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Decline of Politics in the Age of Regional Agendas By Kayode Komolafe

March 21, 2012

It is tempting to misread the decline of politics on the horizon because the landscape is agog over political activities. At least, it can be safely put that politics of development is not squarely on the agenda of the forces hankering for power. To make progress, it is important to understand the political outlook. One of the conditions for this understanding is to get real about the delusions that politicians are parading. It is time the myths were exploded.
The illusions may not be obvious. But if you join the activities on display with an ideological thread it would not be difficult to locate the reality. Take for instance the Peoples Democratic Party (PDP)’s national convention coming up this weekend. On the face of it, such a convention should be   adjudged as hugely significant in the nation’s political calendar. This is because we are talking of a party that controls power at the centre and in most of the states of the federation. In terms of size and reach the party is a conspicuous one in the polity. Indeed its enthusiasts relish in referring to it as the “largest party in Africa”, although a former chairman of the party once called it the “largest rally in Africa”.

As this newspaper argued in its editorial on Sunday, in political terms what PDP does or fails to do would invariably affect the polity. Whether the opponents like it or not, this party has maintained its dominance since the restoration of civil rule 13 years ago. Ordinarily, it would be expected that the PDP would be conscious of the enormous political responsibility this position in the polity places on it.  Unfortunately, that is not the case. Not a few of party members, especially the “chieftains”, see the party merely as a serviceable vehicle to board in their journey to electoral “victory”. Hence, in the build-up to this weekend’s convention, politicking has been exclusively about who becomes the national chairman.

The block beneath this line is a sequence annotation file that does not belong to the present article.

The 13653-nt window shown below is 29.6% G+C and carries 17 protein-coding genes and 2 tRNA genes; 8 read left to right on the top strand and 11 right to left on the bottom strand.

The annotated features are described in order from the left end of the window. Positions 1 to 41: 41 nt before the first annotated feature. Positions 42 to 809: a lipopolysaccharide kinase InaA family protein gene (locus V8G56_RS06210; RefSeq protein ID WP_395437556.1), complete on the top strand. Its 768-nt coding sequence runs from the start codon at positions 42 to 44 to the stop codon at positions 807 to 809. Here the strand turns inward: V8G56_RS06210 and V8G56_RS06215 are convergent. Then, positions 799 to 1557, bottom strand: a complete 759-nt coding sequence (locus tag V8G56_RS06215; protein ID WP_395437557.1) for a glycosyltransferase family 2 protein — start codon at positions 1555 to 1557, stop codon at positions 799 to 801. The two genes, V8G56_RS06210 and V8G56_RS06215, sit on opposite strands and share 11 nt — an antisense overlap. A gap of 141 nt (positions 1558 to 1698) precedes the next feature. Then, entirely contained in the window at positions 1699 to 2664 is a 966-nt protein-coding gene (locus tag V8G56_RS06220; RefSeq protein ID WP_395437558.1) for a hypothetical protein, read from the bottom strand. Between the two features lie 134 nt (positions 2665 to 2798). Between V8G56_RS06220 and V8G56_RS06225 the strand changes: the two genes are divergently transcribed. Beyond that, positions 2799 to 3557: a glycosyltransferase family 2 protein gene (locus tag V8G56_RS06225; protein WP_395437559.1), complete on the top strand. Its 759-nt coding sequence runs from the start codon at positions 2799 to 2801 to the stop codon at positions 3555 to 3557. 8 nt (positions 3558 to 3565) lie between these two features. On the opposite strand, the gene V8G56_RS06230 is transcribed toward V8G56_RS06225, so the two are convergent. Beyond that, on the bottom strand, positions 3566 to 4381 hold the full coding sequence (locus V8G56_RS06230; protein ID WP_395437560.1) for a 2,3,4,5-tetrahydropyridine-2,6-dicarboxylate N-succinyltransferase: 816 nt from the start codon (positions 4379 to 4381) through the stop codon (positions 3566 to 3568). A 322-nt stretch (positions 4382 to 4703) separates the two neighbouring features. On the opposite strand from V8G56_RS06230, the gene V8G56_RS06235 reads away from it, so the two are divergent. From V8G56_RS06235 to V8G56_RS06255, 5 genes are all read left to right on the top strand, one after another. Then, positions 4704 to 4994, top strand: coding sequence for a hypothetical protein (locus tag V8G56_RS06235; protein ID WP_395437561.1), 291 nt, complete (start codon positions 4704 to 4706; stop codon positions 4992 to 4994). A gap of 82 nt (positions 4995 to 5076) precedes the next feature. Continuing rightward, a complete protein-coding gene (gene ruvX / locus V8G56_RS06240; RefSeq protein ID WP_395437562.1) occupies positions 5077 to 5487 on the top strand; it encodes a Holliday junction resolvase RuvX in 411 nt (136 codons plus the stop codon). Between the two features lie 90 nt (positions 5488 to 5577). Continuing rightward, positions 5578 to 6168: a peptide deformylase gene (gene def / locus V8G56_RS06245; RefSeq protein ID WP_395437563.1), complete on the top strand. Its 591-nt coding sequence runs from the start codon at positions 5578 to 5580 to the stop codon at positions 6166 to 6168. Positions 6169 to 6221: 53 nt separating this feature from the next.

The man’s role would be crucial when names of party candidates are to be submitted to the electoral commission in preparation for elections. Come to think of it, you can only be a candidate in an election on the platform of a party. Little surprise, therefore, that the man who supervises the forwarding of the list is technically important for future political calculations of the president and the governors. In actual political terms, the president and the governors run the party at the national and state levels respectively as if they are the proprietors. In the prevailing language of delusion, they are referred to as the “leaders” of the party at the national and state levels. This is the logic of every president choosing his own national chairman just as every governor his state party chairman.
Meanwhile, at varying degrees the PDP governments at the federal and state levels face huge governance challenges just like the governments controlled by other parties. There are fundamental issues of policy begging for thorough debates so that the best option would be adopted for the common good. In particular, at the federal level there is a clear crisis of policy disarticulation. None of these issues has featured in the heat generated by the convention. It is far from being idealistic to expect that a meeting of a political party of PDP’s stature at a time like this should have on top of its agenda the discussion of policy options to tackle the problem of poverty.

Although in some states, valiant efforts are being made in this anti-poverty direction, the PDP has never held a convention in which the polarisation is based on policy issues. The matter has always been about who gets what ticket or post. The reported disagreement between the governors and President Goodluck Jonathan is not about tax policy, job-creation or fixing the decay in public school. Yes, a lot of politicking is going on, late night meetings are held and caucuses are formed from the caucus. However, all these have little or nothing to do with condition of the people in whose name the politicians claim they exercise power. There is so much political heat with no light about what to do to improve the welfare of the people.
To be sure, the THISDAY editorial cited above is   in a way a compliment to PDP. After all, you could comment on the party’s standing because it is at least doing something – holding a convention based on its constitution. Many of the other political parties only keep their registration certificates waiting for the stipends from the Independent Electoral Commission (INEC). They can also use the certificates to nominate candidates for elections or make deals with the papers   the way shareholders keep their certificates to show up for dividends, attend  the Annual General Meetings (AGMs) or sell the shares. Their voices are never heard in matters of policy. They have no alternatives to what the PDP has offered. Political parties should offer platforms for vigorous debates on the direction into which the government is leading the nation.  Most of these organisational contraptions are not bothered about such things. They are nominally political parties, in strict terms.